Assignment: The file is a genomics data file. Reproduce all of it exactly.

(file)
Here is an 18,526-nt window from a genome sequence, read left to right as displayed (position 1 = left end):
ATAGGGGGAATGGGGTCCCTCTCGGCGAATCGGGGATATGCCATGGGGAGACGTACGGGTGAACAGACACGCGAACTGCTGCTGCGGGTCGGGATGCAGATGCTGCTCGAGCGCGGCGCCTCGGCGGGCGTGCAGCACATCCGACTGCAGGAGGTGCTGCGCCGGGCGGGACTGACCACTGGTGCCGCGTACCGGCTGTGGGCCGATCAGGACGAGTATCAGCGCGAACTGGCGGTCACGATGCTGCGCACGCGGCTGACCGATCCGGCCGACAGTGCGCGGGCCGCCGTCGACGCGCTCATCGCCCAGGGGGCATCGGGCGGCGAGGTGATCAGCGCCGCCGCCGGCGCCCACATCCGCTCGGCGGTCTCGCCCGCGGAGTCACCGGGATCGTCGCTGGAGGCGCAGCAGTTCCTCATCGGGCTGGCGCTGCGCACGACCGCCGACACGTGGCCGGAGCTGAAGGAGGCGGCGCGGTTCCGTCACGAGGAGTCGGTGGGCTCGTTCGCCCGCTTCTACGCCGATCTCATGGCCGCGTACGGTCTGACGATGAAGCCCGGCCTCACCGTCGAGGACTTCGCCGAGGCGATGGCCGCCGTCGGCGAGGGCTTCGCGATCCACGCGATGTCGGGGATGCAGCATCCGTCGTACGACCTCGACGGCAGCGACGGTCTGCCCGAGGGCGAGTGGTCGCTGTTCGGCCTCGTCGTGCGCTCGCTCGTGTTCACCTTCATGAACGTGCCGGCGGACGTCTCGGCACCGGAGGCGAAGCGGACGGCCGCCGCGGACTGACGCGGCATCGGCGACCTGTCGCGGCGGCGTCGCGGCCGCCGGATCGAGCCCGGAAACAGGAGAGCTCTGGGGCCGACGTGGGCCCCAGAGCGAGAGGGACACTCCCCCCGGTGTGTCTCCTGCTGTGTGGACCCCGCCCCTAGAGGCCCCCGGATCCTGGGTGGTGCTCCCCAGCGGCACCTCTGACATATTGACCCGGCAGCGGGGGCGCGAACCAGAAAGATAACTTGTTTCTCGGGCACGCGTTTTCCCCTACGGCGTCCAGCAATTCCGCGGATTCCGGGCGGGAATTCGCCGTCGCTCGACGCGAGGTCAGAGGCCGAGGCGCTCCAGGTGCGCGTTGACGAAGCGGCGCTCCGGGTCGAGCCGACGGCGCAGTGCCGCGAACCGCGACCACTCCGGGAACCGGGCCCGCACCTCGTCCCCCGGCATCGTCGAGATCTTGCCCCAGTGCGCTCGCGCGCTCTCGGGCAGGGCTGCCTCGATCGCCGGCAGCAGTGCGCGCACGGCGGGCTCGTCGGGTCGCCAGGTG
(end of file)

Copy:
Here is an 18,526-nt window from a genome sequence, read left to right as displayed (position 1 = left end):
ATAGGGGGAATGGGGTCCCTCTCGGCGAATCGGGGATATGCCATGGGGAGACGTACGGGTGAACAGACACGCGAACTGCTGCTGCGGGTCGGGATGCAGATGCTGCTCGAGCGCGGCGCCTCGGCGGGCGTGCAGCACATCCGACTGCAGGAGGTGCTGCGCCGGGCGGGACTGACCACTGGTGCCGCGTACCGGCTGTGGGCCGATCAGGACGAGTATCAGCGCGAACTGGCGGTCACGATGCTGCGCACGCGGCTGACCGATCCGGCCGACAGTGCGCGGGCCGCCGTCGACGCGCTCATCGCCCAGGGGGCATCGGGCGGCGAGGTGATCAGCGCCGCCGCCGGCGCCCACATCCGCTCGGCGGTCTCGCCCGCGGAGTCACCGGGATCGTCGCTGGAGGCGCAGCAGTTCCTCATCGGGCTGGCGCTGCGCACGACCGCCGACACGTGGCCGGAGCTGAAGGAGGCGGCGCGGTTCCGTCACGAGGAGTCGGTGGGCTCGTTCGCCCGCTTCTACGCCGATCTCATGGCCGCGTACGGTCTGACGATGAAGCCCGGCCTCACCGTCGAGGACTTCGCCGAGGCGATGGCCGCCGTCGGCGAGGGCTTCGCGATCCACGCGATGTCGGGGATGCAGCATCCGTCGTACGACCTCGACGGCAGCGACGGTCTGCCCGAGGGCGAGTGGTCGCTGTTCGGCCTCGTCGTGCGCTCGCTCGTGTTCACCTTCATGAACGTGCCGGCGGACGTCTCGGCACCGGAGGCGAAGCGGACGGCCGCCGCGGACTGACGCGGCATCGGCGACCTGTCGCGGCGGCGTCGCGGCCGCCGGATCGAGCCCGGAAACAGGAGAGCTCTGGGGCCGACGTGGGCCCCAGAGCGAGAGGGACACTCCCCCCGGTGTGTCTCCTGCTGTGTGGACCCCGCCCCTAGAGGCCCCCGGATCCTGGGTGGTGCTCCCCAGCGGCACCTCTGACATATTGACCCGGCAGCGGGGGCGCGAACCAGAAAGATAACTTGTTTCTCGGGCACGCGTTTTCCCCTACGGCGTCCAGCAATTCCGCGGATTCCGGGCGGGAATTCGCCGTCGCTCGACGCGAGGTCAGAGGCCGAGGCGCTCCAGGTGCGCGTTGACGAAGCGGCGCTCCGGGTCGAGCCGACGGCGCAGTGCCGCGAACCGCGACCACTCCGGGAACCGGGCCCGCACCTCGTCCCCCGGCATCGTCGAGATCTTGCCCCAGTGCGCTCGCGCGCTCTCGGGCAGGGCTGCCTCGATCGCCGGCAGCAGTGCGCGCACGGCGGGCTCGTCGGGTCGCCAGGTG